Human society would never have gotten out of the Tigris and Euphrates River Valley if everyone was a dirty rotten scoundrel who attacks or kills others on impulse or just because of a sour disposition. Everyone has bad days and occasional violent thoughts, but we rely on each other not to act on them in a civil society, and we usually don't. There are millions of human interactions every single day without the need for cameras snooping or drawn guns present to make sure everyone behaves. Of course there are criminals and sociopaths, but they're few and far between, relatively speaking, and they're the ones who need watching, not the millions of average folks who are just trying to get by and live their lives. If you accept the authoritarians' scaremongering, you can believe almost any item is likely to be used to carry out terrorist plots, and from there it takes no great leap of the imagination to envision the day when everyone's required to wear transparent clothing at all times to 'protect' us from the dreaded Phillips Screwdrivers Of Mass Destruction wielded by our neighbors.
So now SCOTUS has worsened our situation by giving the green light to any minor official dressed in polyester and wearing a piece of pot metal jewelry to disrobe, poke and prod any of us under the flimsiest of pretexts. I always thought that some degree of smarts was a prerequisite for anyone appointed to the bench, especially the highest one in our judicial system, but it looks like I was wrong, doesn't it? You've been conned by one of the oldest tricks in the book, and now millions are going to pay. The only alternative is, as I mentioned, that you're cognizant of the reality that most people are simply not inclined to commit crimes and you're knowingly abetting the police state not only in continuing to perpetrate this con game, but to advance its quest to crush the spirit, humiliate and possibly torture millions of your countrymen and women.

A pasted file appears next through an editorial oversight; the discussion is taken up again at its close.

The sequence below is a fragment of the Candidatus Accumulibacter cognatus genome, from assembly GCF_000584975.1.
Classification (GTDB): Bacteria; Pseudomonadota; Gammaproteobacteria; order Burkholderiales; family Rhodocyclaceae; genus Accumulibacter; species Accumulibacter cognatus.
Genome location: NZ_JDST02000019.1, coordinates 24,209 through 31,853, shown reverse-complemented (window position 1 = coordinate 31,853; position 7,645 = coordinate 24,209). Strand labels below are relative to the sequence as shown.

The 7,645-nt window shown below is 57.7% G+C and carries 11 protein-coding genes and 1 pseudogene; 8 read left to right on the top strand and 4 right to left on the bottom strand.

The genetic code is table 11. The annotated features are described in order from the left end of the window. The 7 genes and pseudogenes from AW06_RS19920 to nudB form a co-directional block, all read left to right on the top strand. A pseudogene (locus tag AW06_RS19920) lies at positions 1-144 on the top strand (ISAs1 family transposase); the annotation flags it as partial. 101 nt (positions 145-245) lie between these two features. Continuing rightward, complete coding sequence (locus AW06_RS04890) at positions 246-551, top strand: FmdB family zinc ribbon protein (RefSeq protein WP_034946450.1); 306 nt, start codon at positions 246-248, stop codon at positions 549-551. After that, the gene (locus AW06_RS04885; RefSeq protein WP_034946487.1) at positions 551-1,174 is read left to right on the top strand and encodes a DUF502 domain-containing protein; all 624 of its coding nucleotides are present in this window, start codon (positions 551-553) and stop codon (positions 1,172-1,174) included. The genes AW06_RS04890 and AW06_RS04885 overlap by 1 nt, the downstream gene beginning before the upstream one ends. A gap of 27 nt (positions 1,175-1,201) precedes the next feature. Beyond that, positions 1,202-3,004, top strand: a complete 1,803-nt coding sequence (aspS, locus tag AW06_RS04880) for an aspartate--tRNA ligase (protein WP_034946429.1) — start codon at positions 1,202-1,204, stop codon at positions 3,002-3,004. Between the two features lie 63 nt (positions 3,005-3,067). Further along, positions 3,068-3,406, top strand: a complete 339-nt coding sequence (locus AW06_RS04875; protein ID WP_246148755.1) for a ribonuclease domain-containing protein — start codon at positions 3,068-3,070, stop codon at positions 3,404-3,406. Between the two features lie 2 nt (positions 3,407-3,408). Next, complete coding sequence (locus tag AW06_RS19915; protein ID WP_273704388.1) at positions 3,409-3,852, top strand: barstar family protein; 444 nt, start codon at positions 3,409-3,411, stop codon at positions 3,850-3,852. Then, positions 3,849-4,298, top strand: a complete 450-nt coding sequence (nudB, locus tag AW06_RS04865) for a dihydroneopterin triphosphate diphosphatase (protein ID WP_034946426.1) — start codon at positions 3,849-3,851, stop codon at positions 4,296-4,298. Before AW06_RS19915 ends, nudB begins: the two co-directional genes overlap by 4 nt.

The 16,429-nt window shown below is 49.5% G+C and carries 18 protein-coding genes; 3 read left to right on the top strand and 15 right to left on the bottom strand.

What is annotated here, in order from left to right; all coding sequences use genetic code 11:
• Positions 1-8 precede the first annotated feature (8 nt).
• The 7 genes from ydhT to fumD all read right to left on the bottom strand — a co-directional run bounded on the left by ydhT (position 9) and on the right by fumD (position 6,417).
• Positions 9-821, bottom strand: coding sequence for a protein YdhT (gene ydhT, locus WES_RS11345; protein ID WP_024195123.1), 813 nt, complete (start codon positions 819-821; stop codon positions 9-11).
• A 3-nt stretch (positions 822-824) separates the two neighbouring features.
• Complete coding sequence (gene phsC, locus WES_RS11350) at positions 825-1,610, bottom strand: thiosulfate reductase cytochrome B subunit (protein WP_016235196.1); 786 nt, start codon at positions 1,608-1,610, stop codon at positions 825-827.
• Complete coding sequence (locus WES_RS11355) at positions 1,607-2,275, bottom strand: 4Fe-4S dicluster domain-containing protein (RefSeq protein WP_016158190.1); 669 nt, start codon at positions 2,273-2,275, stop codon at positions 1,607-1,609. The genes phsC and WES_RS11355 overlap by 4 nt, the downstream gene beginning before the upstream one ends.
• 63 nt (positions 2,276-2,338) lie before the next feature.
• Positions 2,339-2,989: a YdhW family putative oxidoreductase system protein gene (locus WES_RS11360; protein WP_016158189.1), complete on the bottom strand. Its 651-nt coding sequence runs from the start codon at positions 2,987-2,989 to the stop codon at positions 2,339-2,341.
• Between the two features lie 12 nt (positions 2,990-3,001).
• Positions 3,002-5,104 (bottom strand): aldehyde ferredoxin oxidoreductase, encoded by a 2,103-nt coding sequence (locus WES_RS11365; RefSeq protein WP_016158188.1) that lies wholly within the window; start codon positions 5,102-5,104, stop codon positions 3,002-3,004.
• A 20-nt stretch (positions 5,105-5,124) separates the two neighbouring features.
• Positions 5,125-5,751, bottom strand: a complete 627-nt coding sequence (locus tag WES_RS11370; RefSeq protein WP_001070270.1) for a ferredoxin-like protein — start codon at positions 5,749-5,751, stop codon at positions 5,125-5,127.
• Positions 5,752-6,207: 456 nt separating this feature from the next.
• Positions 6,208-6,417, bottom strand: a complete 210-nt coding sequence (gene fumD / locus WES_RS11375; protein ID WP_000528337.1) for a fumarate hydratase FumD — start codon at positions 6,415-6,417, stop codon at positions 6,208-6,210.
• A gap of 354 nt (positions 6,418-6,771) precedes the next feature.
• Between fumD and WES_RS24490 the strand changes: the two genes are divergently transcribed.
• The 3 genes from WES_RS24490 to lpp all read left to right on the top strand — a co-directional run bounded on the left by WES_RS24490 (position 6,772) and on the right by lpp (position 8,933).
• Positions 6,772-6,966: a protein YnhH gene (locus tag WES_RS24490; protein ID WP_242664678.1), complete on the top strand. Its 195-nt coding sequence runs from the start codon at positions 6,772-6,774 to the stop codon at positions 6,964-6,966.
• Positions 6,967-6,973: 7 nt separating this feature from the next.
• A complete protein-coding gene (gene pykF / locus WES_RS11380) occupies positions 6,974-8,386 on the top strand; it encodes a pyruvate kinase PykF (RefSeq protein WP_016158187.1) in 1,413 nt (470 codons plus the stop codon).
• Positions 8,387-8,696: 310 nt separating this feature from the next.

I dislike having to say that I'm leaning toward the latter explanation. The SCOTUS justices may lack smarts but are far from unintelligent. The court has consistently favored the State over individuals' rights over the last century, and I was frankly appalled when I read some of Justice Anthony M. Kennedy's comments on this week's case, from detecting lice and contagious infections, looking for tattoos and other evidence of gang membership and preventing smuggling of drugs and weapons to one of the dumbest, creepiest ideas I've heard: